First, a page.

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    Charlie Parker 

The viewpoint character for much of the series, Parker is a former NYPD detective haunted (literally) by the murder of his wife and daughter.

  • Anti-Hero
  • Atonement Detective: Parker is the embodiment of this trope.
  • The Cameo: He makes one in Connolly's only non-Parker thriller, Bad Men.
  • Cloudcuckoolander: Between his generally unhinged mental state following the murder of his family, and his increasing supernatural powers, it's hardly surprising that Parker has his moments.
  • Cool Car: Owns several Mustangs over the course of the series.
  • Dark and Troubled Past: Where to begin? When he was still a child his father, a respected NYPD cop, randomly killed two teenagers while on duty before committing suicide himself. His mother moved him back to Maine to live with her family, and died of cancer there when Charlie was a teenager. He was running afoul of thugs and gangsters when he was barely out of childhood, a habit he's carried on ever since. All that came before his wife and child were brutally murdered, which in turn happened before the series even started...

    Angel 

A semi-retired thief who has been aiding Parker since his time with the NYPD, and who owes the detective his life.

  • Abusive Parents: His mother abandoned him when he was a baby, and his father sold him into prostitution from the age of eight.
  • Badass Gay: Though not quite as badass as Louis - he's a terrible shot, for one thing - he definitely has his moments.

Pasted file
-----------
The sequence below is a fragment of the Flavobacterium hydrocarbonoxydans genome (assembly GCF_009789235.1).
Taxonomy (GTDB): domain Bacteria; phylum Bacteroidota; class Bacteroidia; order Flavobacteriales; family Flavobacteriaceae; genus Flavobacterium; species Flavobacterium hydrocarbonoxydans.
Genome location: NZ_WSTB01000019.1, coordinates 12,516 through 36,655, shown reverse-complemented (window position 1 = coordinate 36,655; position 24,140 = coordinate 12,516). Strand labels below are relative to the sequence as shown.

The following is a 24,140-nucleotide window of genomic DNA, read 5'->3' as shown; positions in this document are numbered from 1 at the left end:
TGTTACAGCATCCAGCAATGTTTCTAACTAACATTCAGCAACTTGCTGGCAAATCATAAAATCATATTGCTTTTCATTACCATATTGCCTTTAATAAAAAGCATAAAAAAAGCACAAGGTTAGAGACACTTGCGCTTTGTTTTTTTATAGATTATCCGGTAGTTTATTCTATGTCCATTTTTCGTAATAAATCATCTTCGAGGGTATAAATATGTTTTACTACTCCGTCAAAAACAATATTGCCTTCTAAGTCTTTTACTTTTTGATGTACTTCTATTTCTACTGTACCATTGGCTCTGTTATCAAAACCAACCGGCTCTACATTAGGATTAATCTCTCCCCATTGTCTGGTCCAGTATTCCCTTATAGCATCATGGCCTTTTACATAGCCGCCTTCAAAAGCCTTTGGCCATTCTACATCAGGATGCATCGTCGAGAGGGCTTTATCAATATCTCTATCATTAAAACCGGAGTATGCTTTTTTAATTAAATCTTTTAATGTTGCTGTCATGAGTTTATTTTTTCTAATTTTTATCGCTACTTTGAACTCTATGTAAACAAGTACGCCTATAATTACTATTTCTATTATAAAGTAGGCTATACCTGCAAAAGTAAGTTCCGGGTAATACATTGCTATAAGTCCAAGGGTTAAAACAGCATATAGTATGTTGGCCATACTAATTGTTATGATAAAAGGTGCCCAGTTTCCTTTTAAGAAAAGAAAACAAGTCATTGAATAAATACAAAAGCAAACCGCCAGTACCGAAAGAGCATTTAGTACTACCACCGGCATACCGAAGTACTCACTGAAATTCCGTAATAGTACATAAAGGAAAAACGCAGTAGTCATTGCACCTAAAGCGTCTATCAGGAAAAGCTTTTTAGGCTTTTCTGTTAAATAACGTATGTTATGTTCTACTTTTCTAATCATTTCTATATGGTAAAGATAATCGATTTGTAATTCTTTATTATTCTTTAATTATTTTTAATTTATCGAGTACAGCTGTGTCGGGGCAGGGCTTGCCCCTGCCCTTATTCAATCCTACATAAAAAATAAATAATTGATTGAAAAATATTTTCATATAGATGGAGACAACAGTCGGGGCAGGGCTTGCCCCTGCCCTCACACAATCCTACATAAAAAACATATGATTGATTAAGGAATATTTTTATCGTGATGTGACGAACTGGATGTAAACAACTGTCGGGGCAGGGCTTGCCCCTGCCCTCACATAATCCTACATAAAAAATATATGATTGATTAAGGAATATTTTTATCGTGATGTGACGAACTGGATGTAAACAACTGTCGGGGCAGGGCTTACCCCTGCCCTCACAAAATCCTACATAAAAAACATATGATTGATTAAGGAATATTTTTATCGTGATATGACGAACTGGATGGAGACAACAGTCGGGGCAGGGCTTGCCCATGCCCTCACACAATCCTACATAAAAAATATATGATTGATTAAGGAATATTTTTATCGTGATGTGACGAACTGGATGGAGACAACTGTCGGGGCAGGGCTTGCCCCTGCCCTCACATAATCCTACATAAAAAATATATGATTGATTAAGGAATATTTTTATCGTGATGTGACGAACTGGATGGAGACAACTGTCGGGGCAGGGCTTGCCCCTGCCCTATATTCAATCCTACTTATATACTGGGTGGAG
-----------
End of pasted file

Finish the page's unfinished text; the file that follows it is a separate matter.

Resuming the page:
• He's also an ex-boxer, and seems to enjoy diverting himself by baiting homophobes in bars and then beating the crap out of them.
  • Battle Couple: With Louis.
  • Beware the Nice Ones: Angel is much more personable than either Parker or Louis. This does not mean he won't shoot you dead if you push him far enough.
  • Big Damn Heroes: He often - though not always - accompanies Louis when the former is called upon to extract Parker from a situation he can't handle by himself.
  • Break the Badass: He gets brutally tortured in The Killing Kind, an experience from which he never fully recovers.
  • Dark and Troubled Past: In addition to his abusive father and horrific childhood, he was imprisoned a number of times as an adult, tortured by prison guards following a riot he had nothing to do with, and became the obsession of a psychotic rapist who was a fellow prisoner. Things picked up for him a bit when he met Parker and later Louis, but it doesn't always remain that way.

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    Louis 

A semi-retired assassin, partner of Angel, whose guns and knowledge are frequently at Parker's disposal.

  • Badass Gay: The "semi-retired assassin" thing pretty much speaks for itself.
  • Battle Couple: With Angel.
  • Big Damn Heroes: He frequently finds himself playing this role to Parker, often accompanied by Angel.
  • Can't Bathe Without a Weapon: The White Road reveals that he and Angel first met when Angel broke into his apartment. Despite having just stepped out of the tub and wearing only a towel, Louis is able to pull a gun on him before he can get away.
  • Cool Car: Owns a specially converted Lexus with, Parker estimates, enough firepower hidden in the trunk to create a small crater in the road if he hits a pothole too fast.
  • Contract on the Hitman: His falling victim to this trope forms the main plot of The Reapers.
  • Dark and Troubled Past: As a gay African-American growing up in the deep south of the '60s and '70s this is kind of a given, but it goes way beyond that. The man he suspects was his father was lynched by a group of racist thugs, and his mother and aunt were abused by a man who later murdered his mother, prompting the still-teenage Louis to kill him in revenge.

    Rachel Wolfe 

A psychiatrist, Parker's girlfriend and mother of his daughter, Sam. They separate in The Unquiet.

  • Beware the Nice Ones: Though she's defined by her compassion and understanding, she will fight back if you threaten her or the ones she cares about, especially her unborn baby, as the antagonists in The White Road learn to their cost.
  • Break the Cutie: This forms part of Rachel's character arc from the very start. It gets so bad by The Unquiet that she leaves Charlie for good at the end of the book.

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